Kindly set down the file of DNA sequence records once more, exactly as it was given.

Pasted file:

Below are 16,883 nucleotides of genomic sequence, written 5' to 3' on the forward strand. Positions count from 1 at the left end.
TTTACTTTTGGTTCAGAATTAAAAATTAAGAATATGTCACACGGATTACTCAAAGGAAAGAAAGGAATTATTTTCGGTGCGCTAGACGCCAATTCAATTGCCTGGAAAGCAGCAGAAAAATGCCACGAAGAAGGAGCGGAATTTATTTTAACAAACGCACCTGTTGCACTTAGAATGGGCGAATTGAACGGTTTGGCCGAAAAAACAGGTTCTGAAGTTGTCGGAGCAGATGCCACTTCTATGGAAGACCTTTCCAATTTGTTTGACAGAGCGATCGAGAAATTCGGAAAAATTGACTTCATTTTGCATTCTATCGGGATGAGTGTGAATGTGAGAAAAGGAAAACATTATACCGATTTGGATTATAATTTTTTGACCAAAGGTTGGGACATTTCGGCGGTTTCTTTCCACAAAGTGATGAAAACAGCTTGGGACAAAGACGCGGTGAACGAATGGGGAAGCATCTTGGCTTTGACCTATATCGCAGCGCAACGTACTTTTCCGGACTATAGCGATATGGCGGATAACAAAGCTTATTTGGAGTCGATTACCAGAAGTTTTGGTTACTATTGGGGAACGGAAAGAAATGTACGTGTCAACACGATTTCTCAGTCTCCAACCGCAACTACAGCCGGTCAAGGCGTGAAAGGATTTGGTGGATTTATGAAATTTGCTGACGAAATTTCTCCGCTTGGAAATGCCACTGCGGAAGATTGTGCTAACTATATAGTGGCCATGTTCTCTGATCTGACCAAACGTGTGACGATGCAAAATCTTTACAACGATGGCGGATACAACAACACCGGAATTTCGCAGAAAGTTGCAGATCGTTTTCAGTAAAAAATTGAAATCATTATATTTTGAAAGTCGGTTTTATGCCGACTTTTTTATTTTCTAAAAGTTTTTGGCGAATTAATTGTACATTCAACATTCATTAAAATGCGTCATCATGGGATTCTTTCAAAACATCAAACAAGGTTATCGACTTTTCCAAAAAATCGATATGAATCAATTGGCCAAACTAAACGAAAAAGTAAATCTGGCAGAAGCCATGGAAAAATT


Below are 16,883 nucleotides of genomic sequence, written 5' to 3' on the forward strand. Positions count from 1 at the left end.
TTTACTTTTGGTTCAGAATTAAAAATTAAGAATATGTCACACGGATTACTCAAAGGAAAGAAAGGAATTATTTTCGGTGCGCTAGACGCCAATTCAATTGCCTGGAAAGCAGCAGAAAAATGCCACGAAGAAGGAGCGGAATTTATTTTAACAAACGCACCTGTTGCACTTAGAATGGGCGAATTGAACGGTTTGGCCGAAAAAACAGGTTCTGAAGTTGTCGGAGCAGATGCCACTTCTATGGAAGACCTTTCCAATTTGTTTGACAGAGCGATCGAGAAATTCGGAAAAATTGACTTCATTTTGCATTCTATCGGGATGAGTGTGAATGTGAGAAAAGGAAAACATTATACCGATTTGGATTATAATTTTTTGACCAAAGGTTGGGACATTTCGGCGGTTTCTTTCCACAAAGTGATGAAAACAGCTTGGGACAAAGACGCGGTGAACGAATGGGGAAGCATCTTGGCTTTGACCTATATCGCAGCGCAACGTACTTTTCCGGACTATAGCGATATGGCGGATAACAAAGCTTATTTGGAGTCGATTACCAGAAGTTTTGGTTACTATTGGGGAACGGAAAGAAATGTACGTGTCAACACGATTTCTCAGTCTCCAACCGCAACTACAGCCGGTCAAGGCGTGAAAGGATTTGGTGGATTTATGAAATTTGCTGACGAAATTTCTCCGCTTGGAAATGCCACTGCGGAAGATTGTGCTAACTATATAGTGGCCATGTTCTCTGATCTGACCAAACGTGTGACGATGCAAAATCTTTACAACGATGGCGGATACAACAACACCGGAATTTCGCAGAAAGTTGCAGATCGTTTTCAGTAAAAAATTGAAATCATTATATTTTGAAAGTCGGTTTTATGCCGACTTTTTTATTTTCTAAAAGTTTTTGGCGAATTAATTGTACATTCAACATTCATTAAAATGCGTCATCATGGGATTCTTTCAAAACATCAAACAAGGTTATCGACTTTTCCAAAAAATCGATATGAATCAATTGGCCAAACTAAACGAAAAAGTAAATCTGGCAGAAGCCATGGAAAAATT